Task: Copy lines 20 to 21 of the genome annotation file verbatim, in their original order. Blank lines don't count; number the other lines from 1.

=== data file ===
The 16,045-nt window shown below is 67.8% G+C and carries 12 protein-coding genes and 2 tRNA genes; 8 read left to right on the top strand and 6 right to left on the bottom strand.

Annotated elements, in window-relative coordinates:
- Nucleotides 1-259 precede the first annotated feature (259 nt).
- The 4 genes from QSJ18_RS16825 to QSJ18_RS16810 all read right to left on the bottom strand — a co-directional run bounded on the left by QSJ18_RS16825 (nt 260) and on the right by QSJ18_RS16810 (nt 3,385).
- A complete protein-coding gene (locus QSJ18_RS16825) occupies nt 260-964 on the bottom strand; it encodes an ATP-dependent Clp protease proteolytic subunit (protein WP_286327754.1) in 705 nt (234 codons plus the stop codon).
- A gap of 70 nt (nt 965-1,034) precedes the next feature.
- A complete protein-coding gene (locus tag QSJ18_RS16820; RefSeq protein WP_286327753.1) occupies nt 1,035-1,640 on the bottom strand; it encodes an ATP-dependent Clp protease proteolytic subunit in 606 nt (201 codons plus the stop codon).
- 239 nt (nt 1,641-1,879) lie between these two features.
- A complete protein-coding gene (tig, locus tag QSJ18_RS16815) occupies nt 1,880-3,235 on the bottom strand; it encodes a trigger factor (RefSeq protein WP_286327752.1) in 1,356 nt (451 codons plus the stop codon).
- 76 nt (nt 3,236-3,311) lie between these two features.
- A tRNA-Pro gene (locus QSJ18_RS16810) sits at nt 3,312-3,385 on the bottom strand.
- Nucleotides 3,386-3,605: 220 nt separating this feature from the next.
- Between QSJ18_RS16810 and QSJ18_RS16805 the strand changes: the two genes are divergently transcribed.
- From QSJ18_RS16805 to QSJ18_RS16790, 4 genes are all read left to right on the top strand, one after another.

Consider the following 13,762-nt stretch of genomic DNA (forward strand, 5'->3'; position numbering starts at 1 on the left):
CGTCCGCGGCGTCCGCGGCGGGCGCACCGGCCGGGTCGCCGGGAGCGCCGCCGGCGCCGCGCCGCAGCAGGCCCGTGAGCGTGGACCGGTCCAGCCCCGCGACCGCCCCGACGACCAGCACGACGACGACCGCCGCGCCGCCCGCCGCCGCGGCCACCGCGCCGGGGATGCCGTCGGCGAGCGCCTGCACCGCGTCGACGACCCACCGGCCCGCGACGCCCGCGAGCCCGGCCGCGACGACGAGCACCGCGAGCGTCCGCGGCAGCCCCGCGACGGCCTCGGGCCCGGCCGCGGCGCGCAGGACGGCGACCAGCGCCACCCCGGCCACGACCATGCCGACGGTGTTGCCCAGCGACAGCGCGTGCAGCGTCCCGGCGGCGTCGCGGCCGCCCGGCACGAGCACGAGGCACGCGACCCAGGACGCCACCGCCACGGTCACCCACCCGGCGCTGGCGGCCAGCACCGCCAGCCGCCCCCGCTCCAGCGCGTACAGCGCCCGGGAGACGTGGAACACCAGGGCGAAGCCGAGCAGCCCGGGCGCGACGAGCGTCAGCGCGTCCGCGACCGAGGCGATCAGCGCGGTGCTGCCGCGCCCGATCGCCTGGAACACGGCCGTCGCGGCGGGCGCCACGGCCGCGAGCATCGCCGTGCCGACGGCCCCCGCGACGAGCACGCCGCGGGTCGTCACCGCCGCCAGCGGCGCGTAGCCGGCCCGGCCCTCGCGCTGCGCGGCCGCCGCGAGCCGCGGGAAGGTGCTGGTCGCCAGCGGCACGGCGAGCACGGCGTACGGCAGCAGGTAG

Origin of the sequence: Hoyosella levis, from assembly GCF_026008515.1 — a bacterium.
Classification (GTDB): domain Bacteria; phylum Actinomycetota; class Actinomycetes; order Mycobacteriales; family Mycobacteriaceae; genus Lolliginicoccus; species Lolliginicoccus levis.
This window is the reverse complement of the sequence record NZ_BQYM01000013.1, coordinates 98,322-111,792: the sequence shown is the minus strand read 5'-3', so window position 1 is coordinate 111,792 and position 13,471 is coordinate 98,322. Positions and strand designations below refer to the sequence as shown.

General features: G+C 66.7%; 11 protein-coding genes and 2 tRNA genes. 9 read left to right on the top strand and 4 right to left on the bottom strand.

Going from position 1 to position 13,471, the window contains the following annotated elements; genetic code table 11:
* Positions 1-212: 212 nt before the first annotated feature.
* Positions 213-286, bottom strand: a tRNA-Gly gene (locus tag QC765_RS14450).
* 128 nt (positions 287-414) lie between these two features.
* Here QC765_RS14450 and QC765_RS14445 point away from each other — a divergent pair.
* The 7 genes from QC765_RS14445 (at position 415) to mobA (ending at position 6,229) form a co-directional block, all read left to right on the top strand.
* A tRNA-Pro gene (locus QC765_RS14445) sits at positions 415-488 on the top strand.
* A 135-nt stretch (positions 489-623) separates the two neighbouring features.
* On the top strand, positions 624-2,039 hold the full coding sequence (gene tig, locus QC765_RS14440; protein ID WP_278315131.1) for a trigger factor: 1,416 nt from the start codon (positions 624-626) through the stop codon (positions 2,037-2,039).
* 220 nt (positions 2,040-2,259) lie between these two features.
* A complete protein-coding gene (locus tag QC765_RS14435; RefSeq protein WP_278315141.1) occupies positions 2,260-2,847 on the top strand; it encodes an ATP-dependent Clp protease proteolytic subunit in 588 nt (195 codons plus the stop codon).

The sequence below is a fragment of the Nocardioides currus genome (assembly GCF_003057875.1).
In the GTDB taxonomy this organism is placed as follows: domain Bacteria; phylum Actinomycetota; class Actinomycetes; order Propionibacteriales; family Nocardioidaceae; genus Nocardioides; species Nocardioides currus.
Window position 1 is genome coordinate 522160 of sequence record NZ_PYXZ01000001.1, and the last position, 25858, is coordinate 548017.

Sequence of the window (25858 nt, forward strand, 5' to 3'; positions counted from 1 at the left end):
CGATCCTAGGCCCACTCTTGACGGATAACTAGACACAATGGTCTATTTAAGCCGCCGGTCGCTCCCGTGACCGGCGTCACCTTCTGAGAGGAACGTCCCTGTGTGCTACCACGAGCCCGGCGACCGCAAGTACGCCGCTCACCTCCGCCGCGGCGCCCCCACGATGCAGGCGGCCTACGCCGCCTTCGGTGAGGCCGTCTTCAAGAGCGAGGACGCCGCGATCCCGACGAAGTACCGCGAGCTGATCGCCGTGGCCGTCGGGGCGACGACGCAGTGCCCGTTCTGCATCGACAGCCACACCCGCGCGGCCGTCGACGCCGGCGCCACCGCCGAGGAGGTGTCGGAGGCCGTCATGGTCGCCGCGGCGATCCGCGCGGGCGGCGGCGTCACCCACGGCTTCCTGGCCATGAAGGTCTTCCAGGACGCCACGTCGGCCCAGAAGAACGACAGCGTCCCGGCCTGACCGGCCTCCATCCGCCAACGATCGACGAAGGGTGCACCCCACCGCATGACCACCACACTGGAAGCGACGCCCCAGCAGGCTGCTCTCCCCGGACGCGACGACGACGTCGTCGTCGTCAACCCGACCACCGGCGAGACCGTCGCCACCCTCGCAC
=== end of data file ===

General features: G+C 66.7%; 11 protein-coding genes and 2 tRNA genes. 9 read left to right on the top strand and 4 right to left on the bottom strand.

Going from position 1 to position 13,471, the window contains the following annotated elements; genetic code table 11: